None of this is wrong, and it’s how the Star Wars people have chosen to run the story. It’s just that there’s an observable static-ness to the story outside of the films. The non-film media is, out of necessity, trapped in a period that limits its unpredictability and originality: the audience can kind of figure out where everything is going to end up.
This problem has been heavily apparent in Marvel Comics’ Poe Dameron ongoing series, which is going to end up serving as Resistance‘s comic-book counterpart. Poe Dameron stars the eponymous hero in his adventures prior to The Force Awakens, and has been a decent enough read after 25 issues. It’s just that those first 25 issues are limited in scope and relatively low-risk. The initial five-issue arc concerned Poe’s quest to find Lor Tek Sanna, the guy who had the map to Luke Skywalker, which is where The Force Awakens began. That tone pretty much set a clock of necessity on the series: the book’s major characters like Poe, BB-8, the Resistance pilots, etc. couldn’t die or suffer any major harm; all they could do was propel towards the events of The Force Awakens.
Rebels was slightly less constrained in this problem, because it was largely dealing with an original cast. Still, as a show set in the few years before A New Hope, it couldn’t do much more than work towards the Battle of Yavin. The Ghost‘s appearance in Rogue One and Hera Syndulla’s repeated appearances in the saga’s later years limited the show’s options even further, and the fact that Luke Skywalker is the last Jedi meant that the Rebels was going to have to dispose of Kanan Jaruus and Ezra Bridger somehow before the end of the series. The show could shock us; it just couldn’t shock us a lot.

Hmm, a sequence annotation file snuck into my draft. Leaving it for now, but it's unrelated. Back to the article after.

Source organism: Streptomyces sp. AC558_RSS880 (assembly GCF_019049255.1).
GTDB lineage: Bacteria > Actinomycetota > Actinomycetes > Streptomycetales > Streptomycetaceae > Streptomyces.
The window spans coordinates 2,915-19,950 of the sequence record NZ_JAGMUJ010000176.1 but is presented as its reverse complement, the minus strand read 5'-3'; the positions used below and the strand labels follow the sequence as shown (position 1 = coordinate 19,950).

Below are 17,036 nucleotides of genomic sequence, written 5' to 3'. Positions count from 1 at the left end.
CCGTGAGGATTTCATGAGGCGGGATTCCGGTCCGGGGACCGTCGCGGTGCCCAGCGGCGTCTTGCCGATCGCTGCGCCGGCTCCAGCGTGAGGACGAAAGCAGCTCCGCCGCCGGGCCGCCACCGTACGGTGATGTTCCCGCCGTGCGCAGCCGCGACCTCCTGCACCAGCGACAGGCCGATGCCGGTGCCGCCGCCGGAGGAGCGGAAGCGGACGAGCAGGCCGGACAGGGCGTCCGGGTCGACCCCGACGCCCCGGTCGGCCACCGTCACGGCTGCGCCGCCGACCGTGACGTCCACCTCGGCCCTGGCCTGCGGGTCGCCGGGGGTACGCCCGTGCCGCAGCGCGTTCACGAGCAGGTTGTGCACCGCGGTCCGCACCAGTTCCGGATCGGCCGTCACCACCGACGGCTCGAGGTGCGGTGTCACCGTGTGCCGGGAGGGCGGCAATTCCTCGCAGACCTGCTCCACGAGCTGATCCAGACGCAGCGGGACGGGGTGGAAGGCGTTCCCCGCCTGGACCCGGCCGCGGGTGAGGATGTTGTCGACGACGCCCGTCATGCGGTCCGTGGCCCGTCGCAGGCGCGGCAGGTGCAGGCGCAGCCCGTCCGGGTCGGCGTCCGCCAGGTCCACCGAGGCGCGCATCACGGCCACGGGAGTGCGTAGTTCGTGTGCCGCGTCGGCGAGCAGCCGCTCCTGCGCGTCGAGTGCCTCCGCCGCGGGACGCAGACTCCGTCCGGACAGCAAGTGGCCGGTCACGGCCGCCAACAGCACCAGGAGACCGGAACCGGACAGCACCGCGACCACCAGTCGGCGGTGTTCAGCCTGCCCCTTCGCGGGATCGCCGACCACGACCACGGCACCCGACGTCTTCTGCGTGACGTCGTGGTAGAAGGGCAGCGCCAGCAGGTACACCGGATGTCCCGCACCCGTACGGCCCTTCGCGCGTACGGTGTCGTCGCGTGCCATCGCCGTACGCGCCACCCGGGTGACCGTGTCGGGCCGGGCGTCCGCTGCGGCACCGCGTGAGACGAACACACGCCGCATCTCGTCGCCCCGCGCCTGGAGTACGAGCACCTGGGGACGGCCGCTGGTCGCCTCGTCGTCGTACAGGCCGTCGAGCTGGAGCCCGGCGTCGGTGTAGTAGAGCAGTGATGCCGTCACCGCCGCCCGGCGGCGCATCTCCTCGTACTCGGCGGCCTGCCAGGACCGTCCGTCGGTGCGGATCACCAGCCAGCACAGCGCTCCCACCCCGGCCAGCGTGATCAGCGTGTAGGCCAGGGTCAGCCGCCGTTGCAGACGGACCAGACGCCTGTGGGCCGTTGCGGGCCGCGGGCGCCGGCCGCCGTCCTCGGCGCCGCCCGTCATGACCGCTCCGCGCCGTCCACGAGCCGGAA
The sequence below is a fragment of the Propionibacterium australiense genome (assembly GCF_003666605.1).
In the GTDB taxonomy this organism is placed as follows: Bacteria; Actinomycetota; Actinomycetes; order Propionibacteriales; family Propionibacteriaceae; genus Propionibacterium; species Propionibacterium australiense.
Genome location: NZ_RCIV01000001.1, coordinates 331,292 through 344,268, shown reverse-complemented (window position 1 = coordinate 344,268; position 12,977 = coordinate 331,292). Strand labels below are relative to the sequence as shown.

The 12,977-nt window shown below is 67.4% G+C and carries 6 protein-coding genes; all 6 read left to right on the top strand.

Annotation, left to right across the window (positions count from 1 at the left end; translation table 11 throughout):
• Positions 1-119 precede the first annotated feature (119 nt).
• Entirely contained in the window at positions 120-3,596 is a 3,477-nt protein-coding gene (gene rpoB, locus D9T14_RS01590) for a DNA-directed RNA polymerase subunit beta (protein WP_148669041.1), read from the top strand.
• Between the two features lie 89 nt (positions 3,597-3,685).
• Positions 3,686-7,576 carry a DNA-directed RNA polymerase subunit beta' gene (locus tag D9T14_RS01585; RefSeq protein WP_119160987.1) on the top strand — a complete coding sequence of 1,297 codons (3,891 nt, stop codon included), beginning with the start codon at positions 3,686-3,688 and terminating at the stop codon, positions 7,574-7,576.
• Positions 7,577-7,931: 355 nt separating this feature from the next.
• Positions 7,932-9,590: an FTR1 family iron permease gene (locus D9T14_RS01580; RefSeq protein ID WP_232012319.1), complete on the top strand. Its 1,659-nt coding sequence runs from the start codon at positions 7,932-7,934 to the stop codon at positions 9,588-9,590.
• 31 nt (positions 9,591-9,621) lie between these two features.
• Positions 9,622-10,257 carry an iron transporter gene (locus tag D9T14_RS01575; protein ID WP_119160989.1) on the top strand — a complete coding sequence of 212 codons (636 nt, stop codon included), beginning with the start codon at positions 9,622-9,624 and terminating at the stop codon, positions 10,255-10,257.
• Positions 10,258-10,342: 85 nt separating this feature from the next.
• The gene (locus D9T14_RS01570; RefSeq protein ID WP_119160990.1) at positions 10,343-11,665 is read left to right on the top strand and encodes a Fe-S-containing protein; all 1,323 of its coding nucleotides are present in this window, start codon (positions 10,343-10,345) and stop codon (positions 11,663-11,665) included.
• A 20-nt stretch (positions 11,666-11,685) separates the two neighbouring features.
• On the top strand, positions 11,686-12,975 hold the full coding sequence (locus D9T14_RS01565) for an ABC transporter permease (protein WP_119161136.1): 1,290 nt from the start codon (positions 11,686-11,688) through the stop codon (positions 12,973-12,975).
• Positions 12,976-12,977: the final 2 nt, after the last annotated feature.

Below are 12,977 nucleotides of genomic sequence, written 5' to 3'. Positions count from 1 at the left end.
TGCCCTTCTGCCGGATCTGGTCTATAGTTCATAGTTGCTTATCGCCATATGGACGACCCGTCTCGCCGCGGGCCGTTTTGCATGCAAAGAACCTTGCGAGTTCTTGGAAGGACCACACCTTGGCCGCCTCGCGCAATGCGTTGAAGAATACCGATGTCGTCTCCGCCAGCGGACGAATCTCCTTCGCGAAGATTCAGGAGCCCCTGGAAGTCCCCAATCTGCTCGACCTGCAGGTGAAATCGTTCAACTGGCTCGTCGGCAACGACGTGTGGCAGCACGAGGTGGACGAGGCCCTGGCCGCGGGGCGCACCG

All this is to say that whatever Star Wars: Resistance will be, it’s still going to be butting up against a clock of the events of The Force Awakens. The current canon tells us that prior to that movie, the First Order was in a state of buildup, but all-out war between the First Order and the New Republic hadn’t happened yet. Starkiller Base’s destruction of Hosnian Prime was the seminal event of the sequel trilogy. So, everything in Resistance will be moving in that direction. Furthermore, any film characters who appear on the show–Poe, Phasma, and BB-8 are confirmed–are “safe” as long as the show is in pre-TFA territory.